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Native ancestry is associated with optic neuritis and age of onset in hispanics with multiple sclerosis.

  • Author(s): Amezcua, Lilyana;
  • Beecham, Ashley H;
  • Delgado, Silvia R;
  • Chinea, Angel;
  • Burnett, Margaret;
  • Manrique, Clara Patricia;
  • Gomez, Refujia;
  • Comabella, Manuel;
  • Montalban, Xavier;
  • Ortega, Melissa;
  • Tornes, Leticia;
  • Lund, Brett T;
  • Islam, Talat;
  • Conti, David;
  • Oksenberg, Jorge R;
  • McCauley, Jacob L
  • et al.

Published Web Location

Background and objective

Hispanics with multiple sclerosis (MS) present younger and more often with optic neuritis (ON) as compared to Whites in the western United States. Regional differences related to Hispanic genetic admixture could be responsible. We investigated the association between global genetic ancestry and ON and age at onset of MS in Hispanics.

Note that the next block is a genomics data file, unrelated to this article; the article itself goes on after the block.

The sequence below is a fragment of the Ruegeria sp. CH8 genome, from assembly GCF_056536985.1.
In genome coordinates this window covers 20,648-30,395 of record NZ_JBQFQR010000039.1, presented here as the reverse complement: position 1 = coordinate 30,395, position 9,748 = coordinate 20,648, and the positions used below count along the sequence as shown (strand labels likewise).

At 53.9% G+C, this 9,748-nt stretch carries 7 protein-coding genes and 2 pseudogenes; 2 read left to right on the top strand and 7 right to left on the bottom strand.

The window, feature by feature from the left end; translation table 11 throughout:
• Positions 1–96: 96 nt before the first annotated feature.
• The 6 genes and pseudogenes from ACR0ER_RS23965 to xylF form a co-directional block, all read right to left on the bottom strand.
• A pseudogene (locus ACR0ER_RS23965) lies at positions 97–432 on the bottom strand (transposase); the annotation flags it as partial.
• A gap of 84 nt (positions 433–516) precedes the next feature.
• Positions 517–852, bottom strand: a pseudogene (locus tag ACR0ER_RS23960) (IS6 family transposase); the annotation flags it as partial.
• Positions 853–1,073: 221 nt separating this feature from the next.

Data were obtained for 1033 self-identified Hispanics with MS from four MS-based registries from four academic institutions across the United States January 2016-April 2017. Multivariate regression models, utilizing genetic ancestry estimates for Native American (NA), African, and European ancestry, were used to assess the relationship between genetic ancestry and ON presentation and age of MS onset, defined as age at first symptom.


Genetic ancestry and ON proportions varied by region where NA ancestry and ON proportions were highest among Hispanics in the southwestern United States (40% vs. 19% overall for NA and 38% vs. 25% overall for ON). A strong inverse correlation was observed between NA and European ancestry (r = -0.83). ON presentation was associated with younger age of onset (OR: 0.98; 95% CI: 0.96-0.99; = 7.80 × 10-03) and increased NA ancestry (OR: 2.35 for the highest versus the lowest quartile of NA ancestry; 95% CI: 1.35-4.10; P = 2.60 × 10-03). Younger age of onset was found to be associated with a higher proportion NA (Beta: -5.58; P = 3.49 × 10-02) and African ancestry (Beta: -10.07; P = 1.39 × 10-03).


Ethnic differences associated with genetic admixture could influence clinical presentation in Hispanics with MS; underscoring the importance of considering genetic substructure in future clinical, genetic, and epigenetic studies in Hispanics.

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